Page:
this is progressive?

Lisa & Ian Murray seamus at
Thu Apr 13 19:43:36 PDT 2000

Tom you wrote:

Ian--I doubt if you or even Max realizes how seriously pissed off

the average

Steelworker and other manufacturing workers are at this time.

George Becker

represents hundreds of thousands of really unhappy campers. I

very seldom do

any pissing or moaning on this list---let me tell you we have got

plenty to piss

and moan about. Out there in your state, the Kaiser Aluminum

debacle is just a

little taste of what's going on across the nation. Even in

places that never

have problems there are serious rumblings about working conditions and the

future of the workplace. These trade deals are killing us and

personally, I

don't care if we have to go below the belt to stop them.

We can have all the most wonderful alturistic motives in the

world; that's not

what counts when your dealing with corporate politicians. The

only thing that

counts is what kind of heart attack you can give them.




I had the good fortune to meet John Goodman and other Steelworkers at pre-WTO conference in Olympia during the month of October. I listened as John and Don Kegley [one of the founders of the Alliance for Sustainable Jobs and the Environment] recounted both the horrors of the lock outs in Tacoma and Spokane and their eco-religious experiences while deep in the Headwaters Forest.

I marched with them shortly after dawn N30 from Victor Steinbruck park in Seattle. They embody the most promising aspects of a potentially enormously fruitful blue-green alliance that needs greater solidarity over the long haul. The issue of China weighed heavily on their minds, yet they knew in their bones and stated in no uncertain terms that the biggest long term problem for workers and greens everywhere was the US gov/corp complex, the BWI's and the authoritarian ethos that pervades capitalism.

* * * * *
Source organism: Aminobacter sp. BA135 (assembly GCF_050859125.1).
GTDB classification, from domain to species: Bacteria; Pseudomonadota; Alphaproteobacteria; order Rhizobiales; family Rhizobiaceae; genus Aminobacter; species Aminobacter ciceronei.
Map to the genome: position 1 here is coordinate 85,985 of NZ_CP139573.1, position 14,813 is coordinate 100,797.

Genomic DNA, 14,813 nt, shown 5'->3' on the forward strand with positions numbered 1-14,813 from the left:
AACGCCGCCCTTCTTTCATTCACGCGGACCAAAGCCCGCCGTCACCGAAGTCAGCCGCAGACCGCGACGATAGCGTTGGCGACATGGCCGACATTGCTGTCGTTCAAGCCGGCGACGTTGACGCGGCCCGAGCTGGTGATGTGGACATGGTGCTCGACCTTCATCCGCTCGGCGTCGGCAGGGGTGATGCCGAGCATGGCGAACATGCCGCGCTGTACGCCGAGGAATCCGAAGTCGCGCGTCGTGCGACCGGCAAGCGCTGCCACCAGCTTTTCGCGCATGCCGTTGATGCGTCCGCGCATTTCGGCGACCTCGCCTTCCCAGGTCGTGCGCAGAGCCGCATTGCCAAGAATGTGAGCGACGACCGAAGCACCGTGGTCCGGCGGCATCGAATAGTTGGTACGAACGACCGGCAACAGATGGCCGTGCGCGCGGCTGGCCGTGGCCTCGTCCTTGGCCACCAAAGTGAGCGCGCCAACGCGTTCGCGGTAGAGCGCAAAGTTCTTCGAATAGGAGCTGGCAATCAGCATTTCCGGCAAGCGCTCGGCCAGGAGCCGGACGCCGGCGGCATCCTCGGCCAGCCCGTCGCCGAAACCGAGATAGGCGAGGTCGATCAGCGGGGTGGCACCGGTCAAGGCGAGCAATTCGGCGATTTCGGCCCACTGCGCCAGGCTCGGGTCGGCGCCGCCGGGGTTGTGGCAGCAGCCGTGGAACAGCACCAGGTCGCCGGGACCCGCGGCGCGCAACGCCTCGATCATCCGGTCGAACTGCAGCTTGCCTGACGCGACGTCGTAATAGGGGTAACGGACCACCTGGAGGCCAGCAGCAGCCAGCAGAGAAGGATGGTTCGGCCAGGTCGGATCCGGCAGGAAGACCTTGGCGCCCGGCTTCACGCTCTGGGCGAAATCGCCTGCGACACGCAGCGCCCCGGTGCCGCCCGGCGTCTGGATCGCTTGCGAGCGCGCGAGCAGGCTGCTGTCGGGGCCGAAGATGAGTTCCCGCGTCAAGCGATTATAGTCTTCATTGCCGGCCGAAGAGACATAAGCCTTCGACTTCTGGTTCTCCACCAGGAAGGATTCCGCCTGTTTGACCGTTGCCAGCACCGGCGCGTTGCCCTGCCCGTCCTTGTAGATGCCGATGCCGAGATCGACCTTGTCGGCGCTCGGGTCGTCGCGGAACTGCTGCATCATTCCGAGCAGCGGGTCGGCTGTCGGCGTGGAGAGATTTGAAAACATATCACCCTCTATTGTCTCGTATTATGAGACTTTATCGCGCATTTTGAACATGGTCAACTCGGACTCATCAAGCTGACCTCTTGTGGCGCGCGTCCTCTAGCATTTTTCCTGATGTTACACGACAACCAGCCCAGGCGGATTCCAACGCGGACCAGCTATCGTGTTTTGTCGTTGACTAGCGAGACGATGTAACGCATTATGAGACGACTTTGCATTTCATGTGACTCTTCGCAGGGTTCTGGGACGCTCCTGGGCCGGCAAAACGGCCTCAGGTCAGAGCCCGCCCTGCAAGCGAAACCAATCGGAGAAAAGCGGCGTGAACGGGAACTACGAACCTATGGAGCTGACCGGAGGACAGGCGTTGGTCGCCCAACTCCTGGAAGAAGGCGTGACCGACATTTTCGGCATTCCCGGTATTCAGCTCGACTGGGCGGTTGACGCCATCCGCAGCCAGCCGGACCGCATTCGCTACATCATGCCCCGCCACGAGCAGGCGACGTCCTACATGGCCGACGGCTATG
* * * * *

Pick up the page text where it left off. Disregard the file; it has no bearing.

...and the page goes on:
Clearly, labor and greens need to do one hell of a lot of work on forging substantive analytical links between industrial organization, sustainability and workplace democracy, not just in the US, but everywhere workers and communities hunger for an alternative. Enlisting local enviro. chapters to help with fighting corporate crime [lockouts, dumping of pollutants etc.] is a great step in the right direction. Removing the institutional barriers to these tasks are gonna take a long time, but following the KISS principle seems to imply that attacking and dismantling those multilateral institutions will demonstrate to workers/citizens in other countries that US workers are inward gazing no longer. This in turn seems to imply that getting sidetracked on attacking individual countries is counterproductive; after China, should we go after Turkey, Mexico, Colombia? Where does it stop?

Yoshie is right; we have to start here at home and continue sending, by any and all means necessary, two simple messages until those who fear democracy yell uncle or medic!

An injury to one is an injury to all -and- workers of the world unite, we have nothing to lose but a planet.


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